Dale Carrico said...

Giulio Prisco, ladies and gentlemen, prominent transhumanist intellectual and organizational leader. Draw your own conclusions.

Michael Anissimov said...

So you really think that healthspan can't be increased past 120 years? That's amazing. In my world, anyway. :)

jfehlinger said...

> So you really think that healthspan can't be increased
> past 120 years? That's amazing. In my world, anyway. :)

You seem to think that it's so easy, Michael.

It's too bad you're not closer to where the action is,
in an academic or industry lab, instead of aggregating
second-hand gee-whiz science reportage.

You might get a sense of just how hard-won these things
are.

jfehlinger said...

> No Heaven before us. No Golden Age behind us.

No Hell below us. Above us only sky.

;->

Dale Carrico said...

So you really think that healthspan can't be increased past 120 years? That's amazing. In my world, anyway.

Pretending this is either emerging or even proximate is hyperbolic. That's what I actually said, if that matters to you. Immortality, mind uploading, and post-political abundance are incoherent -- more-than-normative healthspan, wait and see. Shouldn't be a budgetary priority in a world where people are dying of already treatable neglected conditions in my opinion, but that's another issue.

De Thezier said...

Giulio Prisco said:

Don't worry, I was just visiting. I have given up all hopes to discuss with you like reasonable adults, but I may comment on some inconsistencies (like this) every now and then.

The irony in all of this is that Prisco seems to have no idea that his pathetic attempts at "setting the record straight" to defend transhumanism's good name only serve to prove Dale Carrico's case against transhumanism in general and some transhumanists in particular. Although it's getting old and tired, I still makes me smile if not laugh. ;)

De Thezier said...

Michael Anissimov said:

So you really think that healthspan can't be increased past 120 years? That's amazing. In my world, anyway. :)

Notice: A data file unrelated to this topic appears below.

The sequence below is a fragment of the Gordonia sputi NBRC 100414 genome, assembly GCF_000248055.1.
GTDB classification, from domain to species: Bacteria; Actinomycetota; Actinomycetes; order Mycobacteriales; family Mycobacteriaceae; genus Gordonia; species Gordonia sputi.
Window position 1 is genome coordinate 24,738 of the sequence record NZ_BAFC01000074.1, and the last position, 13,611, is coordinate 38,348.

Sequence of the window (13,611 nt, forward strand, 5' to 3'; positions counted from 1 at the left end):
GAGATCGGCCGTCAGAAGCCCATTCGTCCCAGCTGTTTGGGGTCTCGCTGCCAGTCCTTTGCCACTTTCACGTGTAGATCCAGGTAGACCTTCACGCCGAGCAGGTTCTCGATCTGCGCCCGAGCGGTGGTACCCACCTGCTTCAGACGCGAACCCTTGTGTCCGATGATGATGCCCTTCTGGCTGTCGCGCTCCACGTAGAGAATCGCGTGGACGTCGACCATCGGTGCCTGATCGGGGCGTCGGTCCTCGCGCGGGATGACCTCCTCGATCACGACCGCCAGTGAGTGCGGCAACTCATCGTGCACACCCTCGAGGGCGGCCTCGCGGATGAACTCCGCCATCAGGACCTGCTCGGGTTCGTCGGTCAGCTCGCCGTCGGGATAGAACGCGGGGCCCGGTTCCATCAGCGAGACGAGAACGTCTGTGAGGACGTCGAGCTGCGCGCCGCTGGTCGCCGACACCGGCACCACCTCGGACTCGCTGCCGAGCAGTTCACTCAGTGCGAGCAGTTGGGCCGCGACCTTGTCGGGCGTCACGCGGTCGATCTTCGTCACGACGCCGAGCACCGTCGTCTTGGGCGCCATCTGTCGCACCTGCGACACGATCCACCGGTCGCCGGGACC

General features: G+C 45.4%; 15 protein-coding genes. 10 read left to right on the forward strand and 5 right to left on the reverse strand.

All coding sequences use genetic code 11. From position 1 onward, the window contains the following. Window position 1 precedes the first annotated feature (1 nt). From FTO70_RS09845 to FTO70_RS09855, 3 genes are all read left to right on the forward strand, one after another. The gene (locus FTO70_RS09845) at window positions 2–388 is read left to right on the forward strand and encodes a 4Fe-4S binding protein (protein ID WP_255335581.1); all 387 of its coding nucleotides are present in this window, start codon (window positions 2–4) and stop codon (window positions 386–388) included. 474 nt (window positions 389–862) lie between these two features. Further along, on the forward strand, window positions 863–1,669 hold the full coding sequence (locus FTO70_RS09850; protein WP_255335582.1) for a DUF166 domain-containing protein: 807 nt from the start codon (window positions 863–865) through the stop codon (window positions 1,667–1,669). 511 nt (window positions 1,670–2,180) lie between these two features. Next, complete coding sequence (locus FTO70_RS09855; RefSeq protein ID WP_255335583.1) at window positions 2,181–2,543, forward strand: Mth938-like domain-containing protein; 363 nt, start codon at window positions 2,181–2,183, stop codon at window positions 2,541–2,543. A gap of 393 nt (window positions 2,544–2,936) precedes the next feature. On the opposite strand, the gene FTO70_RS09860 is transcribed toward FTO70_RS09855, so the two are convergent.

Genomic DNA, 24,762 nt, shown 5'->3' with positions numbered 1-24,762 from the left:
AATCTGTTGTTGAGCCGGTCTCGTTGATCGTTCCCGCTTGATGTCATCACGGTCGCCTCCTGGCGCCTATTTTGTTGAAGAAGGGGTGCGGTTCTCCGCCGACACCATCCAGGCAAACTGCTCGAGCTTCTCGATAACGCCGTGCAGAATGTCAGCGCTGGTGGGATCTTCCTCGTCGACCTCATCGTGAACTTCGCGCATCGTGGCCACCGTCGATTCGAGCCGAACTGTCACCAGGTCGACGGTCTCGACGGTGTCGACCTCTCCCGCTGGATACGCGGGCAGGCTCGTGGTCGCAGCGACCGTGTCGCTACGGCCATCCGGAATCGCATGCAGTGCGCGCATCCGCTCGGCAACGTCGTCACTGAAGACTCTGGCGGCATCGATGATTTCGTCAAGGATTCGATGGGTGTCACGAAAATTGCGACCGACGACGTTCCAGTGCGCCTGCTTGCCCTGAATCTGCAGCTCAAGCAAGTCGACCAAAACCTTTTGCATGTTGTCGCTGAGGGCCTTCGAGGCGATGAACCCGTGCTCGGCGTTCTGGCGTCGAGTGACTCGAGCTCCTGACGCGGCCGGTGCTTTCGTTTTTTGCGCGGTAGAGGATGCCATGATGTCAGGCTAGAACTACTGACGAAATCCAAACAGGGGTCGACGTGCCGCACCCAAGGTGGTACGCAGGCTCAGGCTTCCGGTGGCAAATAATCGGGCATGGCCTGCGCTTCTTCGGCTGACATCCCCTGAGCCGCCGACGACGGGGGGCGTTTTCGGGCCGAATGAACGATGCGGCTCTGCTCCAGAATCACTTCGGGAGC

I'm curious. What world is that? Is it the one we currently live and die in?

AnneC said...

Regarding longevity increases: personally I tend to gravitate toward the "wait and see" approach. There's a lot of neat, real research going on and plenty of motivation to develop treatments for, say, Alzheimer's, diabetes, and heart disease (among other elderly-affecting conditions). Who knows where it will lead? All anyone can do is try, experiment, and see what happens.

John Howard said...

Why is it something we want to work on?

Shouldn't we be more concerned with ensuring a more wholesomely sustainable and fulfilling and better life for more people? A 120 year lifespan might result from achieving those goals, but if it is pursued as its own goal, it will mean the opposite of all those things. It will mean a less sustainable economy, more exploitation of resources by the politically strong and/or corruptedly connected, more amassing of wealth by the few at the expense of the many, etc.
Didn't you guys see Logan's Run? We'll have to have some age limit if there is no natural limit. Or Zardoz? We'll have to stop having children. Sheesh. As a goal it's untenable. Of course we can't ban trying to live as long as possible, but we can certainly not fund that sort of research, even tax life-extension spending at like 1000% to force private individuals to spend more socially responsibly.